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Displaying items by tag: rockwell museum of western art

Winslow Homers in the shadow of a defunct Beech-Nut baby food plant. A Rembrandt, Picasso, Rubens and Renoir up the hill from a paper mill. The founder of the Hudson River School vying for attention amid baseball memorabilia and old farm machinery.

There are plenty of treasures to be found among the collections of lesser-known, off-the-beaten-path art museums dotting upstate New York. But they're well worth the trek for anyone looking for great art in unexpected places, whether it's the rolling, bucolic countryside typical of many areas or the industrial grittiness of riverside mill towns.

Published in News
Wednesday, 02 October 2013 17:53

Iconic Bierstadt Painting Gets a New Frame

The centerpiece of the Rockwell Museum of Western Art’s collection – Albert Bierstadt’s seminal painting Mount Whitney – was outfitted with a new frame late last month. The custom-made replica of an 1870s American frame was crafted by Manhattan’s Gill & Lagodich Fine Period Frames & Restoration. Experts spent nearly a year researching and fabricating the 8-foot x 12-foot gilded frame, which is decorated with traditional American oak leaf-and-berry and neoclassical elements.

Considered one of the nation’s most important American landscape paintings, officials at the Rockwell museum decided to revamp Mount Whitney after noticing a number of inconsistencies in its frame. Muddy molding and discolored gold leaf indicated that it was not the painting’s original frame and further research revealed that it was a reproduction of an 1850s French Empire-style frame. After consulting with a frame conservator, the Rockwell’s curatorial staff decided to commission a replica of an American period frame, which would properly preserve and present the monumental work of art.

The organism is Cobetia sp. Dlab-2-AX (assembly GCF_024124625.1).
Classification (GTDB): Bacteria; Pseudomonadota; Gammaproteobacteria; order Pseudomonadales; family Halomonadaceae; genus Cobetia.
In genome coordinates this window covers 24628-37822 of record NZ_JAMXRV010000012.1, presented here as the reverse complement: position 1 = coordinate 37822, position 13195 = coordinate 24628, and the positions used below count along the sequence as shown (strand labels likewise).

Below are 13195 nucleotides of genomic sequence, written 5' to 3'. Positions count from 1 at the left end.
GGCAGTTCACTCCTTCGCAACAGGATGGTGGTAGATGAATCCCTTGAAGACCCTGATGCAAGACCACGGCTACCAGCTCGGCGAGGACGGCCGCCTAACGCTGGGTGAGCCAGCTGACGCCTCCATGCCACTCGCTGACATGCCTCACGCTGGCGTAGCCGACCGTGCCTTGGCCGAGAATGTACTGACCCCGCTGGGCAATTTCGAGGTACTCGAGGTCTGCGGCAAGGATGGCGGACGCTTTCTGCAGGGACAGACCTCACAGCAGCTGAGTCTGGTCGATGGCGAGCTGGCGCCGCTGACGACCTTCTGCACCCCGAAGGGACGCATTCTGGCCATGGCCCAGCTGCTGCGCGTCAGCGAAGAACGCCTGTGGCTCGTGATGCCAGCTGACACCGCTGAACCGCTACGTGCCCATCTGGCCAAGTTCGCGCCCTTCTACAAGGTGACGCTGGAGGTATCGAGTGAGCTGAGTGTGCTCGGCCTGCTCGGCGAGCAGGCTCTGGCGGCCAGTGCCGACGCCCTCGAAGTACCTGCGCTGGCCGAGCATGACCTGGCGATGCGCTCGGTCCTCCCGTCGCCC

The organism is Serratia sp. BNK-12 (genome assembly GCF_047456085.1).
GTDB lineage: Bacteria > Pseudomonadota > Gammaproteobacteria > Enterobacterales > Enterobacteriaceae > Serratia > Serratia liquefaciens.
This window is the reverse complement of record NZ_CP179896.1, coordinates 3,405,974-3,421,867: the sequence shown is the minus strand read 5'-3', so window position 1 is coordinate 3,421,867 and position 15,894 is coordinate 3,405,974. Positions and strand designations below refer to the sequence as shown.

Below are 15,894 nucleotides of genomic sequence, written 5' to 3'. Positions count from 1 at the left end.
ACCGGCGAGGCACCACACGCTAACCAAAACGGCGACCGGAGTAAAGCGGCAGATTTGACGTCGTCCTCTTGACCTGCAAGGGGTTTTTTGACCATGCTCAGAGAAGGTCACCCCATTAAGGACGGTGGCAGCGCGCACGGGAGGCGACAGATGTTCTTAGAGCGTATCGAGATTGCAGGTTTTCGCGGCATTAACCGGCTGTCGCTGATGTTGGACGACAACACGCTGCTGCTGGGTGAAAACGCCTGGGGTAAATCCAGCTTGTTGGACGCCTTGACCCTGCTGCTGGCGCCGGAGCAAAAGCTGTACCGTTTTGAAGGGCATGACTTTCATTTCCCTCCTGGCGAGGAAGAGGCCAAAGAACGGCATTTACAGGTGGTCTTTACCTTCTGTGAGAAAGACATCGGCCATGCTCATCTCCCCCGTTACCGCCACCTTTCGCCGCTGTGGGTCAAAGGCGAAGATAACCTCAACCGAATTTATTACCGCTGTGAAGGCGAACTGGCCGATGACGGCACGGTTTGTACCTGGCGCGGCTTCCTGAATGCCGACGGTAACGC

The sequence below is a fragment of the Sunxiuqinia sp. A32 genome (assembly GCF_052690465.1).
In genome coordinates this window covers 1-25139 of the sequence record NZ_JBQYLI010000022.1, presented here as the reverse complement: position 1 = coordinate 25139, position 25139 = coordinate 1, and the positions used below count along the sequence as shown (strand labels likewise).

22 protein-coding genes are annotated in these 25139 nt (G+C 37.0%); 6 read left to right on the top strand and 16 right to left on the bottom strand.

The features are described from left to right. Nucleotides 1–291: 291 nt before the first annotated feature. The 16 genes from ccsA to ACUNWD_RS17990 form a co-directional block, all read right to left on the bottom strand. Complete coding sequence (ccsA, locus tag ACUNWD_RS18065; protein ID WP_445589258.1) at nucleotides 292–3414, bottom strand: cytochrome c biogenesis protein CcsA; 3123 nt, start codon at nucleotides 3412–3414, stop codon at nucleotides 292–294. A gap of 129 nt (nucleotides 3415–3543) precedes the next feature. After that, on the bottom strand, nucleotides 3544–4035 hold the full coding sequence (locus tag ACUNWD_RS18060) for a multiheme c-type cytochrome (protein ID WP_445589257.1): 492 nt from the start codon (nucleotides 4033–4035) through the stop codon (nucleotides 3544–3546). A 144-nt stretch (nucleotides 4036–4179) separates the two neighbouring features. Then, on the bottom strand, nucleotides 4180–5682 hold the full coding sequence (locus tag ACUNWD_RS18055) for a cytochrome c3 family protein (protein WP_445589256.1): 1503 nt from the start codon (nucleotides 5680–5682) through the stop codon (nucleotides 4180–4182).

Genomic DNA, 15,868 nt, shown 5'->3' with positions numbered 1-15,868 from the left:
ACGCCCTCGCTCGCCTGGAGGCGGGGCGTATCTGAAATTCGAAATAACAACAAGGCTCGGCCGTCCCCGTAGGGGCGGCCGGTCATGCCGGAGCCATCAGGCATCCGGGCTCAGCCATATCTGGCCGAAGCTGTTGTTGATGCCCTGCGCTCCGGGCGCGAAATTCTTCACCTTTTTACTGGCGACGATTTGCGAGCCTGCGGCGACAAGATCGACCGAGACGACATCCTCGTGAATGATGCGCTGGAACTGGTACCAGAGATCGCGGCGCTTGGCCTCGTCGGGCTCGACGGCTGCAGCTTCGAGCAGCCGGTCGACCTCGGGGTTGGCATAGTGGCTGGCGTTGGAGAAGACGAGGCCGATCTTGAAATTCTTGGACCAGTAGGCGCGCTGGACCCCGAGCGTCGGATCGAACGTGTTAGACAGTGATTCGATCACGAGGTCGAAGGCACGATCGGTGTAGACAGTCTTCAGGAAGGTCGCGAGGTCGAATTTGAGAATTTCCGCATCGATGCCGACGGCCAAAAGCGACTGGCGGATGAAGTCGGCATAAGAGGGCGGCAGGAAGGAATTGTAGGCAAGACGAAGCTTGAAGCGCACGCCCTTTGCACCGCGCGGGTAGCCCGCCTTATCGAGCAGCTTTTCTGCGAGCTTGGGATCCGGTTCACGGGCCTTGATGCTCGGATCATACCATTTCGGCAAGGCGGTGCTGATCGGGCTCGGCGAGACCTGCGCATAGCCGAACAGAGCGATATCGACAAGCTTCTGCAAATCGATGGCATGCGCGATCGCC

Mount Whitney, a majestic depiction of the Sierra Nevada mountain range, epitomizes the sweeping landscapes of the American west that Bierstadt is best known for. Tracy Gill of Gill & Lagodich, said, “The objective is to recreate a frame of the highest quality that looks like it was made at the same time as the painting. Ultimately we want you to see the framed masterpiece as Bierstadt would have wanted. If we’ve created a frame that looks like the artist chose it, we’ve done our job right.”

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